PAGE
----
Before you really think about getting pregnant, it seems pretty straight forward. We understand how the birds and the bees work, and we have some general knowledge about what to expect once we do get pregnant (like morning sickness and having to pee constantly).
But all it took was a little bit of reading for me to uncover some interesting facts about pregnancy I would never have guessed. These things really surprised me, and I thought they may be news to some of you too!
So if you’re starting to think about growing your family or are just interested in learning something new, read on for these fun facts.
Note: I’m not a medical professional or fertility specialist of any kind! I just did a lot of reading because it was all new to me. These are just learnings that intrigued me, and I’ve sought to back up the findings in this post with research wherever I could.
On to the shockers!
#1. You’re not really pregnant until 6-12 days after conception…
This one really surprised me. I figured that once conception happens and the sperm and egg meet, BOOM – you’re pregnant. It turns out that pregnancy is actually thought to begin once implantation takes place, which is several days later.
You see, after ovulation (which lasts 12-48 hours), the fertilized egg begins a multi-day journey down the Fallopian tube (road trip!), with an ultimate goal of implanting (or attaching) itself to the wall of the uterus.
This implantation takes place an average of 9 days after ovulation, though it normally happens anywhere from 6 to 12 days following ovulation.
Once implantation has occurred, the blastocyst (what the embryo is called at this stage) begins to emit hCG, or Human Chorionic Gonadotropin, which is known as the pregnancy hormone. (This is what is detected by at-home pregnancy tests – the “pee-on-a-stick” variety.)
For this reason, pregnancy symptoms generally won’t begin until a week or later after conception. It’s also why even the earliest of pregnancy tests don’t claim to detect pregnancy until 8 days post ovulation (or 8 DPO) or later. And many people suggest waiting until 13-14 days post ovulation (or 13-14 DPO) to take a test as that generally coincides with the early stage of a missed period.
#2. …but by then you’re considered multiple weeks pregnant.
Yeah, I was confused too, and it still doesn’t make a whole lot of sense to me.
When it comes to calculating how many weeks pregnant you are, the general rule is to start counting from the first day of your last period. Some doctors refer to it as your LMP, or last menstrual period.
Let’s assume you have a 28-day cycle and you get pregnant.
Cycle Day 1 (CD 1) is the first day of your last period.
We’ll assume you ovulate 14 days later, on CD 14.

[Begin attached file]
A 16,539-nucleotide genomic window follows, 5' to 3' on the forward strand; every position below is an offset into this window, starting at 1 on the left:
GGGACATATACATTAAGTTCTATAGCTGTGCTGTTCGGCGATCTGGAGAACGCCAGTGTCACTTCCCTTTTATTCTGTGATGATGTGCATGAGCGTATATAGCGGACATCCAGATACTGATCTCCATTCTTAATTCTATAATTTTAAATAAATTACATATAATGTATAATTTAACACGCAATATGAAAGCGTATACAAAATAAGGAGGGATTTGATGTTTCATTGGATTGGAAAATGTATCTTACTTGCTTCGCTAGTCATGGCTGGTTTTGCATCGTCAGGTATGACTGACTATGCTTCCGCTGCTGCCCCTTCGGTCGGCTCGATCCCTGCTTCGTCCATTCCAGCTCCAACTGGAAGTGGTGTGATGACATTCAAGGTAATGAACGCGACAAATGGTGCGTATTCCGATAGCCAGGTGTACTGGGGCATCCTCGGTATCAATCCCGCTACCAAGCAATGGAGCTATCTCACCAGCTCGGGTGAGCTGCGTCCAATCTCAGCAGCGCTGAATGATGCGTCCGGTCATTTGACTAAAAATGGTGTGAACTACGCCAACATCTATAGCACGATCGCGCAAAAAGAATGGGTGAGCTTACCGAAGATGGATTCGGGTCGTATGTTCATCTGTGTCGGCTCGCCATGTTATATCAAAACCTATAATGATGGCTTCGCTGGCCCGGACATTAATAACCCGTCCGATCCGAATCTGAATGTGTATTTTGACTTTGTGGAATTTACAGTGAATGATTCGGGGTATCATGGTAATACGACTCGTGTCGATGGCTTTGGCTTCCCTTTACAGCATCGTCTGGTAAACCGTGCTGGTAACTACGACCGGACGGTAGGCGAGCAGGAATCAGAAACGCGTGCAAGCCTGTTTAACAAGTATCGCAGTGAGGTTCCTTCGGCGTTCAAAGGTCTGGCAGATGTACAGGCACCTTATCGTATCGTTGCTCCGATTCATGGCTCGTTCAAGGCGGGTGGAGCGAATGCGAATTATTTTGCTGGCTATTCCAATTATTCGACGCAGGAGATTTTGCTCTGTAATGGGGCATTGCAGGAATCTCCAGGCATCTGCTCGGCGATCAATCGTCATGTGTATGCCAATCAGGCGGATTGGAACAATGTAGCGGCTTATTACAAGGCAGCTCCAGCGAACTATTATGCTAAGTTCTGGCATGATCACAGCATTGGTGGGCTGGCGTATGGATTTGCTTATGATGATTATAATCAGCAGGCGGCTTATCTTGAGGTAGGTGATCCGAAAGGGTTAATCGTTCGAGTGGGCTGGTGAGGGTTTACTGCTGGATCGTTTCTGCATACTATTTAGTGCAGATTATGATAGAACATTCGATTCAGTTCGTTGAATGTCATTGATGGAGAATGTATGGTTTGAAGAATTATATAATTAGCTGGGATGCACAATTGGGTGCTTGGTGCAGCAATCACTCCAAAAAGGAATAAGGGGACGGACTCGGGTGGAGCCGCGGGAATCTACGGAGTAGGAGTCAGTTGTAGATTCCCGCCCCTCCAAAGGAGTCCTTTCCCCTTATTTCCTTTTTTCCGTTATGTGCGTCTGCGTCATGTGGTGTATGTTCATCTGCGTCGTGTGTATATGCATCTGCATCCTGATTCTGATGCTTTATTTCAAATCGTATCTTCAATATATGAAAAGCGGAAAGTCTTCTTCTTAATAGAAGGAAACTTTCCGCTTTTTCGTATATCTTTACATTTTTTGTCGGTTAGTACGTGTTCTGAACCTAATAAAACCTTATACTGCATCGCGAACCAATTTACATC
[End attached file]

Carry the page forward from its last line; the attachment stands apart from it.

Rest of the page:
You then miss your period 2 weeks later which is CD 28.
Let’s assume you have your doctor confirm your pregnancy a week later, which would be 35 days after the first day of your last period. Your doctor would then count your pregnancy from CD 1. Assuming this is 35 days from the first day of your last period, you would be considered to be 5 weeks pregnant.
Yes, this is despite the fact that implantation likely occurred around CD 23, in which case you would only have had an implanted, fertilized egg in your uterus for 12 days, or a little under 2 weeks.
#3. Conception can happen on a day without sexual intimacy.
Yep, another mind boggler.
Sperm can live inside a woman’s body for up to 5 days. And ovulation lasts 12-48 hours.
So if you and your partner are intimate on a Friday and ovulation doesn’t take place until Monday, that Friday sperm may lead to conception once ovulation occurs. That would have your date of conception as Monday, despite there being no intercourse.
#4. Not all pregnancy tests are equal.
If you’re like me, you may assume that pregnancy tests are the same in that they detect your pregnancy around the same time. If you’re pregnant, they should all show a positive result. And if you aren’t, they should all show a negative result.
As I mentioned above, pregnancy tests detect the presence and level of hCG in your system. Some tests can detect hCG at a lower concentration, meaning they can detect pregnancy earlier than others.
First Response Early Result tests are known as being the most sensitive, and can detect hCG at concentrations as low as 6.5 mlU/ml (Source). Other tests, however, often need levels to be much higher – 25-50 mIU/hCG and up.
In early pregnancy, your hcG levels are doubling every 72 hours (Source) so it doesn’t take too long for them to increase quickly and then be detected by less sensitive tests. But it’s still worthwhile to know that they differ, especially if you start with a less sensitive test and get a negative result.
(If you’re looking to test often, grab a multi-pack of test strips like the Easy @ Home Strips from PreMom on Amazon – they’re really good value!)
#5. You only have roughly a 20% chance of getting pregnant each month.
Whoa, Nelly – way to demoralize us over here.
I’m not sure about you, but I thought the chances were much higher.
This article from The Bump quotes figures I came across in my reading – in couples who are at the peak of their fertility, the chances per month of conceiving are about:
- 20% within the first month of trying
- 60% within the first 6 month of trying
- 90% within the first year of trying
A few things to cheer us up, though:
First, a 90% chance within the first year of trying is high. And there are steps you can take to track things and improve your chances of conceiving, if it’s a high priority for you and your partner.
Second, 20% is still one in five couples, which sounds more glass-half-full.
And third, it’s an indication not to get overly discouraged if it takes several months or longer.
So did any of these facts surprise you? Have you uncovered any other weird truths over the course of your research? I’d love to hear them!